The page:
And, surely, they are left on record for our encouragement and instruction, too. As servants we have to draw upon the resources of that same Jesus, now at the right hand of God, "head over all things to the church, which is his body;" who, having led captivity captive, " has given gifts to men" for the blessing of souls, and the edifying of the body.
Nearness to Christ, in His present place of exaltation, alone can make these lessons good in our souls, so as to enable us practically to meet the need of sinners, and feed the church of God; while it is as those who have tasted mercy for ourselves, we alone shall "faint not" under the ministry committed to us. Above all we must rook away from ourselves entirely to Him who still says, " Lo, I am with you alway even unto the end of the world." All grace and power are in Him, and the greater the need, and the more difficult the circumstances, only so much the more is the opportunity His to meet the wants of His own in spite of everything. As servants, simply subject to Him, we require to be in living and abiding association with that heart ever " moved with compassion " towards the needy, and that hand whose power and resource know no limit.
It is not enlarged and deep acquaintance with truth, all valuable as that is in its place, that will do. Knowledge, of itself, " puffeth up," but "love edifieth." It alone never fails. Our apparent resources may be small; our knowledge of the scriptures relatively slight, not even equal to "five loaves and two fishes," but ever so small a portion of them, with the love that simply seeks to edify, and the faith that counts alone on Christ will meet any and every need that comes in our way, while acting under the guidance of Him whose command still is, " Give ye them to eat."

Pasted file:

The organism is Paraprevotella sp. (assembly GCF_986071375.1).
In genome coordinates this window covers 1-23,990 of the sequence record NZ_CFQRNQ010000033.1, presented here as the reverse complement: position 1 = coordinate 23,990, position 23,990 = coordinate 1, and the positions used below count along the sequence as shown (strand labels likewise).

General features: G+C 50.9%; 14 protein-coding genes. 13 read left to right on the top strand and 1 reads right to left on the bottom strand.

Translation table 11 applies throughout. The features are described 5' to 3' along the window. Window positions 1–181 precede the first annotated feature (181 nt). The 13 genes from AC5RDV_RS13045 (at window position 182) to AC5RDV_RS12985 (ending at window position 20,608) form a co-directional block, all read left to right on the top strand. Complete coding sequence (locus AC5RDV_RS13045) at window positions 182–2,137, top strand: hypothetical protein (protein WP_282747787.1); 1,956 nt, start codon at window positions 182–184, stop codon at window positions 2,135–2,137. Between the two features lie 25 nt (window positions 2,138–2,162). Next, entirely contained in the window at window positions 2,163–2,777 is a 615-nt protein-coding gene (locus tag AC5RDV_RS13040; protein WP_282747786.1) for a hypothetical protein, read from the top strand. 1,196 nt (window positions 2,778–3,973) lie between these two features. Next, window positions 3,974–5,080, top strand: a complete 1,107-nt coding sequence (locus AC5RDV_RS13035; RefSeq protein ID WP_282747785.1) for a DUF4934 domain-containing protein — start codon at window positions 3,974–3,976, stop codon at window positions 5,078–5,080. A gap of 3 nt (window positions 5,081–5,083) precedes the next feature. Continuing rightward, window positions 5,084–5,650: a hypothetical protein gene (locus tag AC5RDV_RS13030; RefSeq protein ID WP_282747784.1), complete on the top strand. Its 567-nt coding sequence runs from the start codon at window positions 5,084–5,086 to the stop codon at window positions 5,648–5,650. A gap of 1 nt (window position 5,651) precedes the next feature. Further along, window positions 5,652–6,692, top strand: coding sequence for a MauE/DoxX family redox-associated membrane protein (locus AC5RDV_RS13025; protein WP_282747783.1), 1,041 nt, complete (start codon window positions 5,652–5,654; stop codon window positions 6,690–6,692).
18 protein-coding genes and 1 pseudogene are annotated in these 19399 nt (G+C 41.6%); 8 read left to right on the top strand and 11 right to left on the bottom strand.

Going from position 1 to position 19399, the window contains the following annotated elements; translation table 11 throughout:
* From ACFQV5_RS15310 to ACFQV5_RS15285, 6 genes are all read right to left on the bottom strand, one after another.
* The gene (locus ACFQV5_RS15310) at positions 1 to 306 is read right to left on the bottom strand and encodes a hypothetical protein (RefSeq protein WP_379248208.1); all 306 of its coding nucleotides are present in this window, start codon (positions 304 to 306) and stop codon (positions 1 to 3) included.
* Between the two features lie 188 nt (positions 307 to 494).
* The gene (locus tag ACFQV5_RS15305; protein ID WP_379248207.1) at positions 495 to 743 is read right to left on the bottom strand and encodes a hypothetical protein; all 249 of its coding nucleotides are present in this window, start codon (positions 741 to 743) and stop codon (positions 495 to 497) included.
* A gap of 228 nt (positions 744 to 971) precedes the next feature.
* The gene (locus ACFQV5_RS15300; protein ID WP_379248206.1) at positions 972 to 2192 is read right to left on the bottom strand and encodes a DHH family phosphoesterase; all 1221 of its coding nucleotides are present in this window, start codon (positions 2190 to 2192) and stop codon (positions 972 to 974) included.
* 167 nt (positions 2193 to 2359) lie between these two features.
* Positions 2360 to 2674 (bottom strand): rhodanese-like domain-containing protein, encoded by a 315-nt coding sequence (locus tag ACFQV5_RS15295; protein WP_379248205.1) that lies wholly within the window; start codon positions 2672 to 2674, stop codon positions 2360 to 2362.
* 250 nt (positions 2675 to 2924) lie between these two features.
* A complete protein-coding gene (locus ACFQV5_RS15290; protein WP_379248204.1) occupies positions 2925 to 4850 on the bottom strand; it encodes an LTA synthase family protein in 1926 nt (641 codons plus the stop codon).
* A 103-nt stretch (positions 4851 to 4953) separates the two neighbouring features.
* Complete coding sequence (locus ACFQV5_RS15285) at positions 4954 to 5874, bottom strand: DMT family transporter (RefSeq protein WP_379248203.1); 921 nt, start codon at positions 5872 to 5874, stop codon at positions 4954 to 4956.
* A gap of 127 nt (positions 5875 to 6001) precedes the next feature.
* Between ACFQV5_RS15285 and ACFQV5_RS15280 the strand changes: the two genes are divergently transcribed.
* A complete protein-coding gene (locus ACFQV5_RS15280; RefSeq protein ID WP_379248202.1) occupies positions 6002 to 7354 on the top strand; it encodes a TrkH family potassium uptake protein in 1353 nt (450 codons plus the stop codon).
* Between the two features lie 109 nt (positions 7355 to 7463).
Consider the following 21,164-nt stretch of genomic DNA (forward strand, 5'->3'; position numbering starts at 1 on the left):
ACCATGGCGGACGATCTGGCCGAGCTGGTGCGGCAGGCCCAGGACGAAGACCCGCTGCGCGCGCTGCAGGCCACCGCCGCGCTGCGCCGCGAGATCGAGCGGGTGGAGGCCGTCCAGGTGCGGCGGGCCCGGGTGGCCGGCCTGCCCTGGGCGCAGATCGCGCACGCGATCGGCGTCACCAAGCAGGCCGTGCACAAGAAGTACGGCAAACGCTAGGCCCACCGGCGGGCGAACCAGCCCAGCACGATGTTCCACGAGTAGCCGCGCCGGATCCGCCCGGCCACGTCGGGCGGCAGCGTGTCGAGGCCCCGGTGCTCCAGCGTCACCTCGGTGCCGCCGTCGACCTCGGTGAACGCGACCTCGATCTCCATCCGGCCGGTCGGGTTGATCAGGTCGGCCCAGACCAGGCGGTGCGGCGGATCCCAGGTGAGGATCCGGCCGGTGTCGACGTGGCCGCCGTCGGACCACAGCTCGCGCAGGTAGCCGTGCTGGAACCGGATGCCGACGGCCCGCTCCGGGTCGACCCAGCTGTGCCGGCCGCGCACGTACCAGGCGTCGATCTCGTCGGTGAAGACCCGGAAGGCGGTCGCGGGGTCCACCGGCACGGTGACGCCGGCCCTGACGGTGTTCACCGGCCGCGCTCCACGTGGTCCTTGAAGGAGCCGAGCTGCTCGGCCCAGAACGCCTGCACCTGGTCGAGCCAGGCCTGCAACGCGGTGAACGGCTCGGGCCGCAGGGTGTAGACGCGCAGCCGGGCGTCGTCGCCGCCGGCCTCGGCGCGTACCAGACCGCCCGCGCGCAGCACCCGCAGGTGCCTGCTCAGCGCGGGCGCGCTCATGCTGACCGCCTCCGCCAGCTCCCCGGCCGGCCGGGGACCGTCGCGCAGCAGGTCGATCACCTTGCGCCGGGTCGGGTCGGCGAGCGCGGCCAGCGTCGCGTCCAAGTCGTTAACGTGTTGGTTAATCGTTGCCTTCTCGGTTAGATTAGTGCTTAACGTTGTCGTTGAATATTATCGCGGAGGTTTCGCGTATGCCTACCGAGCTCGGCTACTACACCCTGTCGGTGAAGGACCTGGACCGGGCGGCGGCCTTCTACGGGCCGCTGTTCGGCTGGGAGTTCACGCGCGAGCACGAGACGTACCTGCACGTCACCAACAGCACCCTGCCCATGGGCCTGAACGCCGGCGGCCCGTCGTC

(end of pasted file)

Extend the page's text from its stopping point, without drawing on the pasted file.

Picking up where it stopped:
Oh! to be more alive to the marvelous grace of such a command, to the wondrous privilege of serving His people, and of magnifying His blessed name, by drawing manifestly on His strength in such a way, that it shall be seen that He, and He alone, is the spring and power of our ministry.
The scene we have been considering, simply makes Him manifest. Christ Himself fills the vision of the soul whilst contemplating it. The desert place; the absence of resource; the slowness and hardness of heart of the disciples; as it were, form the background that throws Him into relief. It " manifested forth his glory," and so should all our service while waiting for Himself.
C. W.